I think it shows a lot of guts and comitmment to do what you've done...Some of the framing is quite nice....I know this from experince...Take Kithunters crits for what they are, helpful critique I handed him a pup of a trailer a long time ago and he steered me right.
Locations are what you make of them, I've filmed in some terrible places but you can add shape and form to some mundane places with just a little bit of creative lighting.
The less yous ee of the aline the better...remember the original film, the tension was built up becasue you DIDN'T see much of the creature util the last act.
As Kit says vary your angles, if you have access to more than one camera get them placed and running as this will save having to do the same take over and over. Vary the height and you can get some good approximations of dolly shots by simply using your tripod. http://eugenia.gnomefiles.org/2008/05/02/c...th-your-tripod/
Take a look there that should help...I've done some work on shoots where a good few grand has been spent on expensive dollies and cranes, and the shots didn't look as good as those at the link.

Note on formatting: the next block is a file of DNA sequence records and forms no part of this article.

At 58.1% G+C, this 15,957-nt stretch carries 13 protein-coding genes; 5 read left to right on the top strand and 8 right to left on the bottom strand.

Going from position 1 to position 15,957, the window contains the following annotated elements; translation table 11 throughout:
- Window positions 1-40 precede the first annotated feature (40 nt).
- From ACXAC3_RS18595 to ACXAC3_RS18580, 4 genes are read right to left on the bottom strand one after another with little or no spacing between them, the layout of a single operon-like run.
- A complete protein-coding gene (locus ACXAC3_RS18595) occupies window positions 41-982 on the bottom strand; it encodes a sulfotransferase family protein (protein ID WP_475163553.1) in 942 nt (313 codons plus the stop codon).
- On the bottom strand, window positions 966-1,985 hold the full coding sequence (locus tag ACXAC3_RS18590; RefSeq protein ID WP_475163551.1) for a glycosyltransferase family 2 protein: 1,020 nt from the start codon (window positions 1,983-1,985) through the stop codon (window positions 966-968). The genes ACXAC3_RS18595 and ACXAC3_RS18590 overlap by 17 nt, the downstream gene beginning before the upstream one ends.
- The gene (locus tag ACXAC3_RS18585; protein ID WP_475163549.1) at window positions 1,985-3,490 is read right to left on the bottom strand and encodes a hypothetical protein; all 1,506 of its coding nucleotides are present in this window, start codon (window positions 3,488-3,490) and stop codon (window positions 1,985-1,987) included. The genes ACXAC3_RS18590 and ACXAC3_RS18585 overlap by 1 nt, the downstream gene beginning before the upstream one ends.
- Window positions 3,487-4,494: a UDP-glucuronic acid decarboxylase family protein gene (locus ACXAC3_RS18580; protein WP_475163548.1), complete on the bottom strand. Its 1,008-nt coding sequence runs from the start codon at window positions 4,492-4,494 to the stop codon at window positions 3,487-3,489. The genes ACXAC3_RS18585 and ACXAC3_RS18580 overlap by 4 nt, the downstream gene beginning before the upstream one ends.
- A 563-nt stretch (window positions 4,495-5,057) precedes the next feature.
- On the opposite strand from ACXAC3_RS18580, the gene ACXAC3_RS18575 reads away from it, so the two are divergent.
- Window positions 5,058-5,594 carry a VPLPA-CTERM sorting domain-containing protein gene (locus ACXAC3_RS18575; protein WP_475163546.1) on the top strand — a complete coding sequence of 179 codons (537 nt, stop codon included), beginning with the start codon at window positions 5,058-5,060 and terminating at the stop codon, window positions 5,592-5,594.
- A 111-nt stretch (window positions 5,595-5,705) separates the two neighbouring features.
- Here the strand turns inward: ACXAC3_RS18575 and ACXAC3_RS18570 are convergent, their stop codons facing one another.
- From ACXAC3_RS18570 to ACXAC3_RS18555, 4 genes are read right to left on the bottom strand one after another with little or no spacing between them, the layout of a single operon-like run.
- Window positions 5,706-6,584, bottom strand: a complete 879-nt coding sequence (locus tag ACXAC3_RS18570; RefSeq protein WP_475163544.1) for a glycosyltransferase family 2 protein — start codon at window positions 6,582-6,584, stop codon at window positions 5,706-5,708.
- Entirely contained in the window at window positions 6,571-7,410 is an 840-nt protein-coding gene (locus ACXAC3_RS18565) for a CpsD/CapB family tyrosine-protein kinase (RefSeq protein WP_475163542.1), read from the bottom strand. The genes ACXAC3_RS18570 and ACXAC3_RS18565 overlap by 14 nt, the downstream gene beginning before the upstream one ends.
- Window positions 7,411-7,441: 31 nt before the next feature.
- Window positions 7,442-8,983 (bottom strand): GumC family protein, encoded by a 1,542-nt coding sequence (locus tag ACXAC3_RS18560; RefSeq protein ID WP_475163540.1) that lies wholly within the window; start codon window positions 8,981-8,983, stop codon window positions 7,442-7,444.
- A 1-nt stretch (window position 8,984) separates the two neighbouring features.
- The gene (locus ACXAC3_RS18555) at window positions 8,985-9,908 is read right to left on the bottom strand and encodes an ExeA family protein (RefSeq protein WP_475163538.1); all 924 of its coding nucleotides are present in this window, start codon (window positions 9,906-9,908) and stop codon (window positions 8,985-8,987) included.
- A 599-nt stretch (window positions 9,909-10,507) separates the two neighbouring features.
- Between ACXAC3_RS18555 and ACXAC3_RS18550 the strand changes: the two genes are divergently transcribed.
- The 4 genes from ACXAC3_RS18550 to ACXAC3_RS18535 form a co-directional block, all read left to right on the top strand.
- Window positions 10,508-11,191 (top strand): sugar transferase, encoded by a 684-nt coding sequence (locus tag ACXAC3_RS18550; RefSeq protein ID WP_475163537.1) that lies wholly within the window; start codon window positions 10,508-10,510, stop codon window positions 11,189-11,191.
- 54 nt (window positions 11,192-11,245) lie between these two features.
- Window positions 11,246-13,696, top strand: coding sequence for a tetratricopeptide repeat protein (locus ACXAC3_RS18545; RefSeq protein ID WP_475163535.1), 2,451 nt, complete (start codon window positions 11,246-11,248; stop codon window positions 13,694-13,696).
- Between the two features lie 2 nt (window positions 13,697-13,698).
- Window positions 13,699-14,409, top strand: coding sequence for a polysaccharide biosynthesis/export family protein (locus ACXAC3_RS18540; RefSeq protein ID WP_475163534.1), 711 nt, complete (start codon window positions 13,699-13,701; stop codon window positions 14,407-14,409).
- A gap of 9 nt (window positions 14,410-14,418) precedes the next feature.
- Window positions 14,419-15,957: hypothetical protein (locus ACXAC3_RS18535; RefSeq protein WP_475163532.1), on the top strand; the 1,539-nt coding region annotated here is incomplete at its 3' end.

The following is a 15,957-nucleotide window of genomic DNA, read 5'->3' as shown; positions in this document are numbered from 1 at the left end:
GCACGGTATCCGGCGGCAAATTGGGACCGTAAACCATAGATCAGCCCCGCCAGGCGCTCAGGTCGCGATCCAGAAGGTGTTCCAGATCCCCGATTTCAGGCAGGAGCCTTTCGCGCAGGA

Dictate the pace of your film with the editing, fast, or jump cutting tneds to jar so try and avoid it unless that is the effect you're after....One thing I'd do when you think you've got the film editied to your liking, pass it around to people not involved in the project and see what critique you get there...people closely involved with the project have a clouded sense of judgement and understandably so. A lot of my work I pass to a few select people I can trust 1: to be completely honest, if it sucks then you need to know. 2. That you can trust them not to pass it around on the web. the last thing you need is something you've worked long and hard on being shown in it's rawest form.
As I said kudos for getting up and doing something most only dream of doing.